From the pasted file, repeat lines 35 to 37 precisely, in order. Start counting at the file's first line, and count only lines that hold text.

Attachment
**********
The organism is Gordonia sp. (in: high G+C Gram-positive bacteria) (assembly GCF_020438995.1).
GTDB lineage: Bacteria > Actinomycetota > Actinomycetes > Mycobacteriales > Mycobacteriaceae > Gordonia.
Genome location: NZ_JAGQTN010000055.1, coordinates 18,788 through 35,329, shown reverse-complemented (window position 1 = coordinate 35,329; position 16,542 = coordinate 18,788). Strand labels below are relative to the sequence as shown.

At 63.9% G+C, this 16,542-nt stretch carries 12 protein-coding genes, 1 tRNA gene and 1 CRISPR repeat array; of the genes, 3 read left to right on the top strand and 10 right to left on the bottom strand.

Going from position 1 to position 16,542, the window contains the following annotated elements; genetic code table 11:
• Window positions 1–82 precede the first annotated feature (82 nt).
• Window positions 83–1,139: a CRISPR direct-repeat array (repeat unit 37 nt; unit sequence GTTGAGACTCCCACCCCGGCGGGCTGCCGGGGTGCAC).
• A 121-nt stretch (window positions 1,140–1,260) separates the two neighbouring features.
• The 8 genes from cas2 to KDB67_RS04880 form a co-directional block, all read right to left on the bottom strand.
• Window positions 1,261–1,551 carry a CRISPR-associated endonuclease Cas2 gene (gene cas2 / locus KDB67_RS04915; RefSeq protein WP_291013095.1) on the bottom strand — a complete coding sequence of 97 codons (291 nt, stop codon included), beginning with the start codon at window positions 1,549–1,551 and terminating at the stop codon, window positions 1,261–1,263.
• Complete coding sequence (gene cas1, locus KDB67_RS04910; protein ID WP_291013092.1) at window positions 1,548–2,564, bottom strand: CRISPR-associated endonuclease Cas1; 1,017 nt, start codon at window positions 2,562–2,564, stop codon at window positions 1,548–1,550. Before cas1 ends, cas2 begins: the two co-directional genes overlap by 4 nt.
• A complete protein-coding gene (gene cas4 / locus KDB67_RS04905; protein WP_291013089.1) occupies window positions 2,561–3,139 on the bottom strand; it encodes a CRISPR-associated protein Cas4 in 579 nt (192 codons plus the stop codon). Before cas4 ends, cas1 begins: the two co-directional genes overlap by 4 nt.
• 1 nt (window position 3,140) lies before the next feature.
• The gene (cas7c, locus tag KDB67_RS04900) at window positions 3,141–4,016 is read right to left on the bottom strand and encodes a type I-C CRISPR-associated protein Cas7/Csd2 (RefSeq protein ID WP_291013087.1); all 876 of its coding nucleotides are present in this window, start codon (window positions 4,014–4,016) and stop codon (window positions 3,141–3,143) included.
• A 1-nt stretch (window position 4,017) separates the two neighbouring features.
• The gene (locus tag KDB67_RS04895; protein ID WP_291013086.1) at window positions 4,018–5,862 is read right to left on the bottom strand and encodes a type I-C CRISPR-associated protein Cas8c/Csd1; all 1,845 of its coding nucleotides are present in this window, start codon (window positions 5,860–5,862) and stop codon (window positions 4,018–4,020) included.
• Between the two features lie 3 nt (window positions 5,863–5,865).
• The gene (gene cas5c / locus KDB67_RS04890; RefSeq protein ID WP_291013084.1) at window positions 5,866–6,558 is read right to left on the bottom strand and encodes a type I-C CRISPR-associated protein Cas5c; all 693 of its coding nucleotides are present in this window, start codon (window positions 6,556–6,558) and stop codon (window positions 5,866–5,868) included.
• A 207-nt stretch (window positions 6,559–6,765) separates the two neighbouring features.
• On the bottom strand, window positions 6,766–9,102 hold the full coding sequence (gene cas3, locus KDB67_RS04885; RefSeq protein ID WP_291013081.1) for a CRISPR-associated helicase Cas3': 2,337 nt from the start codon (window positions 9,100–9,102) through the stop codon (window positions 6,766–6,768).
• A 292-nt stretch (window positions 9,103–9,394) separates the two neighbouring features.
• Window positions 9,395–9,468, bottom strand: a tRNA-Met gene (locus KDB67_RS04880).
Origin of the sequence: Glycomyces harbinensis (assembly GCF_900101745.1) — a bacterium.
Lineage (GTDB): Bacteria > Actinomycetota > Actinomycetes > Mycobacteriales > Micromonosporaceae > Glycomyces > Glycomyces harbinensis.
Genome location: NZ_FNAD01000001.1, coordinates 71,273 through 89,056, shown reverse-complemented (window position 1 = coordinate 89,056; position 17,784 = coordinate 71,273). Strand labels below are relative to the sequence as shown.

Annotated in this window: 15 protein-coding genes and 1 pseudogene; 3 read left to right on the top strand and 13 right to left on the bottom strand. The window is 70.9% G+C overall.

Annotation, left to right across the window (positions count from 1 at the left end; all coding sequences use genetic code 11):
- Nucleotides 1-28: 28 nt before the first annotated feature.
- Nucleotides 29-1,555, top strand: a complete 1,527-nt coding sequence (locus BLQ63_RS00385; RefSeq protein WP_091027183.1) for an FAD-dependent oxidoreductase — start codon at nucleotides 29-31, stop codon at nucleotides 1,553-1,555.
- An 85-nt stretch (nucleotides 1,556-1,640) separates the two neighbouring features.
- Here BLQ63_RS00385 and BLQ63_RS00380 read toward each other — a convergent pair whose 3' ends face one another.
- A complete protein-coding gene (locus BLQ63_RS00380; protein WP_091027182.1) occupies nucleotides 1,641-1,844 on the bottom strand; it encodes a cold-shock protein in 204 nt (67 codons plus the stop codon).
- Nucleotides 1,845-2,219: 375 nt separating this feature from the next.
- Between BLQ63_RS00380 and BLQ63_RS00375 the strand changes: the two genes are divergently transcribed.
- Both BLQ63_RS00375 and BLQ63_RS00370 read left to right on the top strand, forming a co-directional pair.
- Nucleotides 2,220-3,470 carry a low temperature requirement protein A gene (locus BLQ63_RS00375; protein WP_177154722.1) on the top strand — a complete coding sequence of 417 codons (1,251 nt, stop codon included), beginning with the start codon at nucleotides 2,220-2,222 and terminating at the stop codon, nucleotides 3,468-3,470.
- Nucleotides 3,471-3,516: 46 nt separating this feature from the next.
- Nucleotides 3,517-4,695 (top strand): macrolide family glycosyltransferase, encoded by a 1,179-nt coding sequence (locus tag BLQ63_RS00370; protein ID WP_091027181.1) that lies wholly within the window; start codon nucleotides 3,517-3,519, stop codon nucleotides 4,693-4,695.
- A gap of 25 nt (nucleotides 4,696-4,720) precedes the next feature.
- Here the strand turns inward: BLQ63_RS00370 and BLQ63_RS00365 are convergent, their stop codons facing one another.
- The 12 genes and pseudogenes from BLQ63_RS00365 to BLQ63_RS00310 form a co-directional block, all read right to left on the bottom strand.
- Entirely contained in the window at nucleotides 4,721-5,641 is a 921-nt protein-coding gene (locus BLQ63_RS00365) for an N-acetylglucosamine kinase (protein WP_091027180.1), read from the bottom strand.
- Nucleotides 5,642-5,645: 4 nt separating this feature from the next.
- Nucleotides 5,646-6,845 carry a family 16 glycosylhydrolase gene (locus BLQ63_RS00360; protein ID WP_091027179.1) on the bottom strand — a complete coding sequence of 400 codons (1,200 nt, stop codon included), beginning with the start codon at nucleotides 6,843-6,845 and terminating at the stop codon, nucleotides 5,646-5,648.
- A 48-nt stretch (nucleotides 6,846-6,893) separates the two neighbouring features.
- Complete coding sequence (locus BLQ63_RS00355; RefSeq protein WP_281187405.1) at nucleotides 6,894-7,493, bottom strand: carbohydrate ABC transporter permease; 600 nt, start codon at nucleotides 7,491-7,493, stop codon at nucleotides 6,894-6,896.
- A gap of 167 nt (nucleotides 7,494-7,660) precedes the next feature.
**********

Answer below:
- Both BLQ63_RS00375 and BLQ63_RS00370 read left to right on the top strand, forming a co-directional pair.
- Nucleotides 2,220-3,470 carry a low temperature requirement protein A gene (locus BLQ63_RS00375; protein WP_177154722.1) on the top strand — a complete coding sequence of 417 codons (1,251 nt, stop codon included), beginning with the start codon at nucleotides 2,220-2,222 and terminating at the stop codon, nucleotides 3,468-3,470.
- Nucleotides 3,471-3,516: 46 nt separating this feature from the next.